What’s retail’s future? Just ask NRF’s Matthew Shay.

By | 3 minute read | December 21, 2018

This story is part of Big Thinkers, a series of profiles on business leaders transforming industries with bold ideas.

If the retail industry were a story, Matthew Shay could be considered a bard.

As President and CEO of the National Retail Federation (NRF), Shay’s job is to speak on behalf of the nation’s largest private-sector industry employer—and, crucially, to advocate for its success in Washington, D.C. and beyond.

In this interview with IBM, Shay reflects on his tenure at NRF and describes the powerful forces shaping retail today.

IBM: What have been the biggest changes you’ve seen in the retail industry since you joined NRF in 2010?

Shay: There’s been a rapid transformation, which has really been driven by two things. One obviously was the economic environment coming out of the recession of 2008. The other was this rapid move toward experiential retail and this world in which customer expectations have grown dramatically in terms of fulfillment and performance. The bar has really been elevated. There’s also been an amazing disruption that’s occurred because of the use of technology and more recently by the use of mobile devices. That’s really accentuated the need for retailers to find ways to deliver unique experiences and still give increased levels of engagement with their customers.

AI is changing every industry, and retail is no exception. What opportunities does AI present and what are the challenges?

We devote so much attention to these amazing technological advances. But the way they are deployed has to be balanced against the understanding that retailers are meant to be merchants delivering products to customers at a price point and with a level of convenience that creates value. If AI can be deployed to help accomplish that, that’s great. But obviously companies of different size and scale will have different levels of ability to employ some of these technologies. That’s why partnerships with companies like IBM are so important.

You speak with retail professionals every day. What are the biggest opportunities brands see in the current retail landscape and what are the biggest challenges?

As far as potential impediments, I think they’re mostly external factors that can’t be controlled, like the economy. But I think at the moment there’s a great deal of optimism about the near-term future. Consumers are really responding to the kinds of technologies and experiences that retailers have finally brought to market in sufficient scale to give customers real benefits. That’s everything from fulfillment and delivery to price and selection and inventory turn. I think you’re going to see retailers continue to deploy commerce and technology broadly to enhance those shopping experiences in stores and online.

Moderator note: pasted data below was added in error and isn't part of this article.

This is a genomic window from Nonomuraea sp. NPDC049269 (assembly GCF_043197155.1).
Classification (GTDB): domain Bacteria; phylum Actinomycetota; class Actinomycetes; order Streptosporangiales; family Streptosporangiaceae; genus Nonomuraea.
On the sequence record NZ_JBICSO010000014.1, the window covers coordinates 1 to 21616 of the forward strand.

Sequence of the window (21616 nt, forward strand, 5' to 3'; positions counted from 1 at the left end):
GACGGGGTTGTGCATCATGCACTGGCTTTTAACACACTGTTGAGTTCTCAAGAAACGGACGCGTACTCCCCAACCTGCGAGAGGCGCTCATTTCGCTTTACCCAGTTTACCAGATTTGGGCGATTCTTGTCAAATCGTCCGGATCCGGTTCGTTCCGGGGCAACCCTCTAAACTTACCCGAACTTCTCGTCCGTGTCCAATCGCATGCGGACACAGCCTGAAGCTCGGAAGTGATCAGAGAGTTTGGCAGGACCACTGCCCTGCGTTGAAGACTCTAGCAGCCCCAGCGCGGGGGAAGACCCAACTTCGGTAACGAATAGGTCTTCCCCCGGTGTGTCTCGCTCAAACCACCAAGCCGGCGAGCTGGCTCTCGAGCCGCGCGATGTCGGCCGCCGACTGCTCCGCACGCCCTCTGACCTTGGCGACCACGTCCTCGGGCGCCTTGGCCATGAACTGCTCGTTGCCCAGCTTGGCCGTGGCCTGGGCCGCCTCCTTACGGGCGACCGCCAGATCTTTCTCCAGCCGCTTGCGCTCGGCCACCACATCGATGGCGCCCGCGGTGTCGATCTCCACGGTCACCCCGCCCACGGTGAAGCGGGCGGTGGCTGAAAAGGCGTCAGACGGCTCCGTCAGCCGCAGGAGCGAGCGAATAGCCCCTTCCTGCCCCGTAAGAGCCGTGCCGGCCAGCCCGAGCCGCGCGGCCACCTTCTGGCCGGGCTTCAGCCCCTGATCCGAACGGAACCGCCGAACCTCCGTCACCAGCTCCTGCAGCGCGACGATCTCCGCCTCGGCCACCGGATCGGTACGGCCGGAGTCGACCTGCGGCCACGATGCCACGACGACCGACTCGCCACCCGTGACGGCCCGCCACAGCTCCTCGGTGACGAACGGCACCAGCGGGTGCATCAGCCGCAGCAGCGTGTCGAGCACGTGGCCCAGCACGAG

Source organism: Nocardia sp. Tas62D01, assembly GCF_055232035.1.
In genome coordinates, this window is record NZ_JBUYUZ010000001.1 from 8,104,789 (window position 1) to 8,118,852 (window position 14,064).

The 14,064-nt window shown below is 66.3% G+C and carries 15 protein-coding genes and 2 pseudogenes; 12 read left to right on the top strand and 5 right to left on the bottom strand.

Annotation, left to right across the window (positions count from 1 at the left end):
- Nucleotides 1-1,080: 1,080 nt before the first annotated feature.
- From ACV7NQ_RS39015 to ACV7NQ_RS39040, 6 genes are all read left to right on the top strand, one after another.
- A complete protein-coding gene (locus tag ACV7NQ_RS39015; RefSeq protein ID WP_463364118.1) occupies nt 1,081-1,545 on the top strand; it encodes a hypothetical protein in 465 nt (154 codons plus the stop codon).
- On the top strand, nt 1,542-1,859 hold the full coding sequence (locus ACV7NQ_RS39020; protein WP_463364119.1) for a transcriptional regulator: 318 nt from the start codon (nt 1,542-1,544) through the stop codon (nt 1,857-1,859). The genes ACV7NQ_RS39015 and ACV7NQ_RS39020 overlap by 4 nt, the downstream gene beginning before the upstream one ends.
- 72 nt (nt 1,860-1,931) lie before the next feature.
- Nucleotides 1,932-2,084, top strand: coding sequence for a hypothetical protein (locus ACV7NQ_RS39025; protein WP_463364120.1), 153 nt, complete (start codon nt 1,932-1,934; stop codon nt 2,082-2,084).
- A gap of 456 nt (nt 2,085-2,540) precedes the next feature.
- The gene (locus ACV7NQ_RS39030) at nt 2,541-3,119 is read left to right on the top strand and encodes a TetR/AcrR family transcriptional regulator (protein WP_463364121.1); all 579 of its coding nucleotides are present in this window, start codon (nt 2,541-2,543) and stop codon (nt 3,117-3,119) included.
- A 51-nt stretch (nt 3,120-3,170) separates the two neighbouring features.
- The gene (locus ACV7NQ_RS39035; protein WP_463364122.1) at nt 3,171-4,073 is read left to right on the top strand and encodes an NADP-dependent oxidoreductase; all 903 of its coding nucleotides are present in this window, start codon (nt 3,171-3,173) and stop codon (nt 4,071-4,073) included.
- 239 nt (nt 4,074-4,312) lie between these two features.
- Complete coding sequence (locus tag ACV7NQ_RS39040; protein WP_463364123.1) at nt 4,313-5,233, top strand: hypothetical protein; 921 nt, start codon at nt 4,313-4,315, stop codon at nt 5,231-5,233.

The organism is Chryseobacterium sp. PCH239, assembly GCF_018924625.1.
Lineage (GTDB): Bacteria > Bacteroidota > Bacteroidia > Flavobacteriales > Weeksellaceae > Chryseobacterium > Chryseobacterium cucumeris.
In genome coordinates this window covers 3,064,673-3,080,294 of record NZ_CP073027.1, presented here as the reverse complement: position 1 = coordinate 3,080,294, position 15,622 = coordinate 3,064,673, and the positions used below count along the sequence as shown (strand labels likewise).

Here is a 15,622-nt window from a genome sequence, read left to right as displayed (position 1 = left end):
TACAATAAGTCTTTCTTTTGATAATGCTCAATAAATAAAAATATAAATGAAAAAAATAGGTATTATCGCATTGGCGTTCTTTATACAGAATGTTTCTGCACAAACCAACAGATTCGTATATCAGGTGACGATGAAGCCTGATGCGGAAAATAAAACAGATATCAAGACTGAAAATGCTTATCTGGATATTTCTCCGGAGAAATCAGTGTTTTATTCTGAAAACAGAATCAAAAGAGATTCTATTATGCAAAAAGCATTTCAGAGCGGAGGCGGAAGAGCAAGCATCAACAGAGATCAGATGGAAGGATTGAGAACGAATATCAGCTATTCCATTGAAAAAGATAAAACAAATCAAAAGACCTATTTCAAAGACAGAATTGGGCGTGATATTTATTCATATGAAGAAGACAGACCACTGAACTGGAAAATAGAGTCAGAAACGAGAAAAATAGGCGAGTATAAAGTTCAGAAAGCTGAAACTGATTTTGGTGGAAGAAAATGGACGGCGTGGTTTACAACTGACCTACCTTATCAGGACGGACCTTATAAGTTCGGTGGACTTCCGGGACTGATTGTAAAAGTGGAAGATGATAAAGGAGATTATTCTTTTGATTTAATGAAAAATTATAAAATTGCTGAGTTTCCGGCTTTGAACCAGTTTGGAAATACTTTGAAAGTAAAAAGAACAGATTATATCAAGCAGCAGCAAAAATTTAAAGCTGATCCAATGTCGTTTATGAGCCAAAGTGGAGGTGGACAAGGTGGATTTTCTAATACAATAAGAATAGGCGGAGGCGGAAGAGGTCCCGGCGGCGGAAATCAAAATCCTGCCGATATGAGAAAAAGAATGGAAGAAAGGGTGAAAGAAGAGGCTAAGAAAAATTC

Retail is responsible for supporting one in four US jobs. As an advocate and spokesperson for such a critical industry, what do you see as your responsibility?

I started as a 15-year-old kid stocking shoes at the shoe store on Main Street, literally in the town square in a small town in rural Ohio. To have that initial experience with retail and now this one where I work with retailers of all shapes and sizes—from Main Street retailers to global giants and everyone in between—is a great privilege. I think of what I do as helping to talk about what’s really happening in retail. I highlight stories of retailers innovating and serving communities for those who aren’t familiar with retail, or don’t have a contemporary view of the industry. I’ve been doing it for eight years and I feel we’ve only begun to scratch the surface.

We’re in a time of rapid technological growth. What’s the best action a retail leader can take to stay ahead of the curve?

Personally, I’d put way more emphasis on cultural transformation than I would on capability creation. My experience is that just because you’ve got access to the resources that give you certain capabilities doesn’t mean you’re going to transform your business the way it needs to go. I think what companies need to invest in today is the creation of a culture that embraces change truly and fundamentally.